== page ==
Fitbit is going from strength to strength. After its $4.1bn IPO in 2015, it spent the year as the world's number one purveyor of wearables, shipping over 18m fitness trackers in the calendar year – without launching a single new product.
Its revenues totalled With $745.4 million in 2014 alone, and in a Q3 2015 earnings call it revealed that it was 168% up year-on-year. In other words, it's printing cash.
Fitbit's gone from hopeful startup to a tech powerhouse in just a few years. But how did it get here? Like all good stories, this one involves triumph, terror and even a little bit of sex.
Fitbit was founded in early 2007 by James Park and Eric Friedman, who saw the potential for using sensors in small, wearable devices. They raised $400,000 but soon realised that that wasn't enough, so they did the rounds of potential investors with little more than a circuit board in a wooden box.
But the idea was good, and when Fitbit addressed the TechCrunch 50 conference on 9 September 2008, Park and Friedman hoped to get 50 pre-orders, although Eric suspected the actual number would be nearer five. In fact, in one day, they took 2,000 pre-orders.
Getting orders was the easy bit. Neither Park nor Friedman had any manufacturing experience. As Park recalled in an interview with Jeff Clavier at the Computer History Museum last year:
Several times, we were pretty close to being dead. Seven times we were close to death
"We probably spent about three months in Asia looking at suppliers, bringing up production lines. Several times, we were pretty close to being dead. Seven times we were close to death."
There were problems with their design, too: the antenna wasn't working properly. "In my hotel room I was thinking this is it," Park said. "We're done. We literally took a piece of foam and put it on the circuit board to fix an antenna problem."
Fitbit launched its tracker at the end of 2009, shipping around 5,000 units with a further 20,000 orders on the books.
Because Fitbit was selling its product directly to customers, those 5,000 units were sold with "pretty darn good" profit margins - but Park and Friedman knew that to shift big numbers, they'd need big partners. They raised more money from venture capitalist Brad Field, teamed up with Best Buy to reach four, then 40, then 650 Best Buy stores, and Fitbits are now sold in thousands of retail outlets worldwide.
Don't stop movin'
One of the reasons for Fitbit's ongoing success is its investment in new models.
The first tracker was pretty good, but in 2011 Fitbit improved it by adding an altimeter, a digital clock and a stopwatch. That was the Ultra.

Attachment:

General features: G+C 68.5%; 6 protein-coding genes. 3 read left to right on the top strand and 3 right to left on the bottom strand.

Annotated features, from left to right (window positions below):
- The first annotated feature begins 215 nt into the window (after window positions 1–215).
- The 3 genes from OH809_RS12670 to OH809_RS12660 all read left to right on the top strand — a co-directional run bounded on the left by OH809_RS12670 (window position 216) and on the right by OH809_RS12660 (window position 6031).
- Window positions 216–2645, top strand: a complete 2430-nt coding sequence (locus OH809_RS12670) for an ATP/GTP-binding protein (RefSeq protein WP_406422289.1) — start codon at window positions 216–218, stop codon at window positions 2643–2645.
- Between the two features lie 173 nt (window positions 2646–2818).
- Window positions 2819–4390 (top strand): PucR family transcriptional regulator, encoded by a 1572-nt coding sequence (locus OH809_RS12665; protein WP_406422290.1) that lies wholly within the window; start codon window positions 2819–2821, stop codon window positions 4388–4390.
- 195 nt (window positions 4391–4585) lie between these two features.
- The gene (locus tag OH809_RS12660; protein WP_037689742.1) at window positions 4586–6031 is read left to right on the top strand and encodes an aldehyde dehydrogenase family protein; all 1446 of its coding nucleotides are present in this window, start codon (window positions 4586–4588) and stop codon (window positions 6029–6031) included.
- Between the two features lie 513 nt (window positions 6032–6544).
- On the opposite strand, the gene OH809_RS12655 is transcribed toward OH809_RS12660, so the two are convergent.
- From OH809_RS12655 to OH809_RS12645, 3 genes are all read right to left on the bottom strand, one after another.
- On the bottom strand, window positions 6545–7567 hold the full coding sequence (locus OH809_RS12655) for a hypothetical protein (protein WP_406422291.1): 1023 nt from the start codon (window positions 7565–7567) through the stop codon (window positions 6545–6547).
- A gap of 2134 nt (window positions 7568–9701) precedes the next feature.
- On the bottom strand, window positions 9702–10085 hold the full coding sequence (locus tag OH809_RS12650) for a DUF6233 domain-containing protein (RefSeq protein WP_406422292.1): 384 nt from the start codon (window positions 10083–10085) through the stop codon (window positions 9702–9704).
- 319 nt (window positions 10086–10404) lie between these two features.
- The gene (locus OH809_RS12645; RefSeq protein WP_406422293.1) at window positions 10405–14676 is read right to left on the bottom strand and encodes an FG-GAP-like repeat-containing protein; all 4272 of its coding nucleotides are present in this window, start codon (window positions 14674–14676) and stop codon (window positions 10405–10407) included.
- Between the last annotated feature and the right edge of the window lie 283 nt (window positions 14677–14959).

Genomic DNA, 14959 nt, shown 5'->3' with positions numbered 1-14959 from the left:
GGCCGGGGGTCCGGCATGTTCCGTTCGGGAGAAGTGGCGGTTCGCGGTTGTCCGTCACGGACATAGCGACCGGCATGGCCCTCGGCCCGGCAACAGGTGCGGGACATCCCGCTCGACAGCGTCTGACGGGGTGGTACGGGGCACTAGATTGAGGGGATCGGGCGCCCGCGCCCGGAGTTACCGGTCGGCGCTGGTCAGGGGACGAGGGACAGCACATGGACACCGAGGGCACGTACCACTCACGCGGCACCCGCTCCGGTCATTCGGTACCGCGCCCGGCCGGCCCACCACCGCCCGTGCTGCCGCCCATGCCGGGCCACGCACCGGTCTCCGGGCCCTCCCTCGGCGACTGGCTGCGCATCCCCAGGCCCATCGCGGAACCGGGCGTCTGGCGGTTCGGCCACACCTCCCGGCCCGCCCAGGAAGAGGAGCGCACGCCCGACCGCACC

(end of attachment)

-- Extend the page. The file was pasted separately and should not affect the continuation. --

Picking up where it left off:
Some 9,900 customers were reportedly affected by rashes from the Fitbit Force
The following year, the Fitbit One and the Fitbit Zip were the first wireless fitness trackers to use Bluetooth 4.0 / Bluetooth Smart, with the former tracking steps, distance, floors climbed, calories burned and sleep patterns while the more minimalist Zip tracked steps, distance and calories. Both devices synced to both iOS and Android phones as well as the Fitbit website.
The following year, Fitbit moved to the wrist with the Fitbit Flex and Fitbit Force, but it wasn't entirely successful: some Force customers reported that the band was irritating their skin, an issue that was most likely due to allergic reactions to nickel, and the product was recalled in early 2014.
Some 9,900 customers were reportedly affected, and the Force was replaced with the supposedly non-irritating Fitbit Charge and Charge HR - although allergies appear to be an ongoing irritation for Fitbit, with complaints coming in about the duo – with the company forced to blame hygiene issues despite hundreds of comments left on the Wareable story.
Too much information
From the very beginning, one of Fitbit's strengths was its website: you'd upload information from your Fitbit device to the web so you could analyse your performance and share it with other Fitbit users.
In 2011, however, that caused a little bit of a problem: it turned out that users who recorded their sexual activity (in terms of time spent, not what they spent the time doing) were unwittingly sharing that information with the world, and with Google.
Fitbit realised that "share all my stuff with everyone" wasn't the best default option, and it changed its site so that user information would be private by default.